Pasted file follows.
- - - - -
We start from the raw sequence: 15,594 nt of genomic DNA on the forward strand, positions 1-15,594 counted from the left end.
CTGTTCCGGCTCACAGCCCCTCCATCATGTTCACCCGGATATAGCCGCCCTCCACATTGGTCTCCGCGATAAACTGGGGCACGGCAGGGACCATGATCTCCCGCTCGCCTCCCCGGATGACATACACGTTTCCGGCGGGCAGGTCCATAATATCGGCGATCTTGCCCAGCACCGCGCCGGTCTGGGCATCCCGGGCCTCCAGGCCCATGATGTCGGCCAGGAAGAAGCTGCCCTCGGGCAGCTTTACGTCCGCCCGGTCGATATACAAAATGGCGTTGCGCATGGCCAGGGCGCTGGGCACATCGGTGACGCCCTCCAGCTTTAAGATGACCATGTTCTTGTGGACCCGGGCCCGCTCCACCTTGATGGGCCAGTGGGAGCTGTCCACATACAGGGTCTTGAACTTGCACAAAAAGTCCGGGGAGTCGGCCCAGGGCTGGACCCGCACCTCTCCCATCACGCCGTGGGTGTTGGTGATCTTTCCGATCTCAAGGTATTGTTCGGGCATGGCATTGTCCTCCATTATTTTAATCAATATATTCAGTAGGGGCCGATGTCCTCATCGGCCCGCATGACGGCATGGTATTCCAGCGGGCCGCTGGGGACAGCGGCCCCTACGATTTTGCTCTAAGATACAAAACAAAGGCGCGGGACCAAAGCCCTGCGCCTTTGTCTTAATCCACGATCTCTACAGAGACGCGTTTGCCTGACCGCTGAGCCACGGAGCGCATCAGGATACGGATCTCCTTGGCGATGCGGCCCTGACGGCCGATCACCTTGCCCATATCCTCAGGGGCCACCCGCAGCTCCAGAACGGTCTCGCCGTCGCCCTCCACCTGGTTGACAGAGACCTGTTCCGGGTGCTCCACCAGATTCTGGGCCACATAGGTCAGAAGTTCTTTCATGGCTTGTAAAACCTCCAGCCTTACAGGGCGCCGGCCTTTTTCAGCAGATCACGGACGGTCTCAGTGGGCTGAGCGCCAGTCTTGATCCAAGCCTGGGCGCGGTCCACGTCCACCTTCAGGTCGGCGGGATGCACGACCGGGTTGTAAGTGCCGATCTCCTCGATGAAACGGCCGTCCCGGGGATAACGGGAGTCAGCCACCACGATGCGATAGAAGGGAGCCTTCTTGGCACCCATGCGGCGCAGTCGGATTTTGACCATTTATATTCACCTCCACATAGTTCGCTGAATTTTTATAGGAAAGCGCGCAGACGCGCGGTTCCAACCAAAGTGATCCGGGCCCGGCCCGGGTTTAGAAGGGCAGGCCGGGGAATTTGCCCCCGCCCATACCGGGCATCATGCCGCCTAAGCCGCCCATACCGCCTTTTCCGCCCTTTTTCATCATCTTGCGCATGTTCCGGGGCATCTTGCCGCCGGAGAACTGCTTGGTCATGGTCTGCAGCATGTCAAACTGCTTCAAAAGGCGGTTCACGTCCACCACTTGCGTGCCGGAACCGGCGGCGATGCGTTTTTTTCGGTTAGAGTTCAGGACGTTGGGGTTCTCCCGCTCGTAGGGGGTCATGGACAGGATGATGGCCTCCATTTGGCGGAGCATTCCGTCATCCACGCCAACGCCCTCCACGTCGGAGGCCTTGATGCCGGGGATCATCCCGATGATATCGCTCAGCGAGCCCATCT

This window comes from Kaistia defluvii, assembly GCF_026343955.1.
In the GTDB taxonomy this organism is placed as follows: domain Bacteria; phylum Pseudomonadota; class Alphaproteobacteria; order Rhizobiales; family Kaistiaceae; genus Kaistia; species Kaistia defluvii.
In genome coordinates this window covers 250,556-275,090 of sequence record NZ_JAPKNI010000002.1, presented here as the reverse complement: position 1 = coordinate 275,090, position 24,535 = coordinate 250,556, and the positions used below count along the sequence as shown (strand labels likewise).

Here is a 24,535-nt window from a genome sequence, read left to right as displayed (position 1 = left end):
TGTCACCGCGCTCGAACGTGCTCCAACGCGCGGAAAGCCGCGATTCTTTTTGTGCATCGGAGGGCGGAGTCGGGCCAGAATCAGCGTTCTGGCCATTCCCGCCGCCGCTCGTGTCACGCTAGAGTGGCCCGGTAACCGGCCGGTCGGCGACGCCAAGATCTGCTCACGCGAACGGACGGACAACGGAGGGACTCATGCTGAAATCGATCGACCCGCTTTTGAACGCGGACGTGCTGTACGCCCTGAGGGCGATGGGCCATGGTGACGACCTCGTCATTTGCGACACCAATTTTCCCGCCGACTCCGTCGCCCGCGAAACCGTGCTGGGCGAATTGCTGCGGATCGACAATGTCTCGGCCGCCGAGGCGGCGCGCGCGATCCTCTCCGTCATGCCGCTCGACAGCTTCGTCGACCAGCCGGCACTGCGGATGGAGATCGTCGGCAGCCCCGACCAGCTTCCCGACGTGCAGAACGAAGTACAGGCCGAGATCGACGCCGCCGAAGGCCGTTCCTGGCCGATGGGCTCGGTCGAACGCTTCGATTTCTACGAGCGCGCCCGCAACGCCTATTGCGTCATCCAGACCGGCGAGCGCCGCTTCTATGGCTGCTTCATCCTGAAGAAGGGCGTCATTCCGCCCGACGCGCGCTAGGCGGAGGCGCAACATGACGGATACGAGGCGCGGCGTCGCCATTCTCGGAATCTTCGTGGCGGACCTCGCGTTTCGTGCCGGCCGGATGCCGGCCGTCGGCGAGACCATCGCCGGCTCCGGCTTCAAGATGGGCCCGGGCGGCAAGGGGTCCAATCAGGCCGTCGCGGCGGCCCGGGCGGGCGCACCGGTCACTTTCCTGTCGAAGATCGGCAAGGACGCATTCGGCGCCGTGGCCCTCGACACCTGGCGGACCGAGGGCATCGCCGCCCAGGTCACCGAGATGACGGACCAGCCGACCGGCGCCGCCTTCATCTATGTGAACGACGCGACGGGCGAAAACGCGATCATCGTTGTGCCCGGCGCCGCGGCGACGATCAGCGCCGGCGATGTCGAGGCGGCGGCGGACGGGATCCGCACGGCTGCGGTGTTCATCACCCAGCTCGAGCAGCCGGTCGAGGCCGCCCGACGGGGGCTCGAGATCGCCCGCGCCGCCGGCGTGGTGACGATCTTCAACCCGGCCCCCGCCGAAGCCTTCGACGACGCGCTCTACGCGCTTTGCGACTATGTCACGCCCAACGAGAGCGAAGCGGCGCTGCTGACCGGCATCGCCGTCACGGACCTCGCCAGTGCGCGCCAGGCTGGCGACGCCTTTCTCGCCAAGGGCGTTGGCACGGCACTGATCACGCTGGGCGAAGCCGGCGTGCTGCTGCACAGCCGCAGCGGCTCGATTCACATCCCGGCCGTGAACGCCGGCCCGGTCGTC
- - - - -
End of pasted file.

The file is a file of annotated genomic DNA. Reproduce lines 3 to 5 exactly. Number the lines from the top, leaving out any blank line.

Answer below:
This window comes from Kaistia defluvii, assembly GCF_026343955.1.
In the GTDB taxonomy this organism is placed as follows: domain Bacteria; phylum Pseudomonadota; class Alphaproteobacteria; order Rhizobiales; family Kaistiaceae; genus Kaistia; species Kaistia defluvii.
In genome coordinates this window covers 250,556-275,090 of sequence record NZ_JAPKNI010000002.1, presented here as the reverse complement: position 1 = coordinate 275,090, position 24,535 = coordinate 250,556, and the positions used below count along the sequence as shown (strand labels likewise).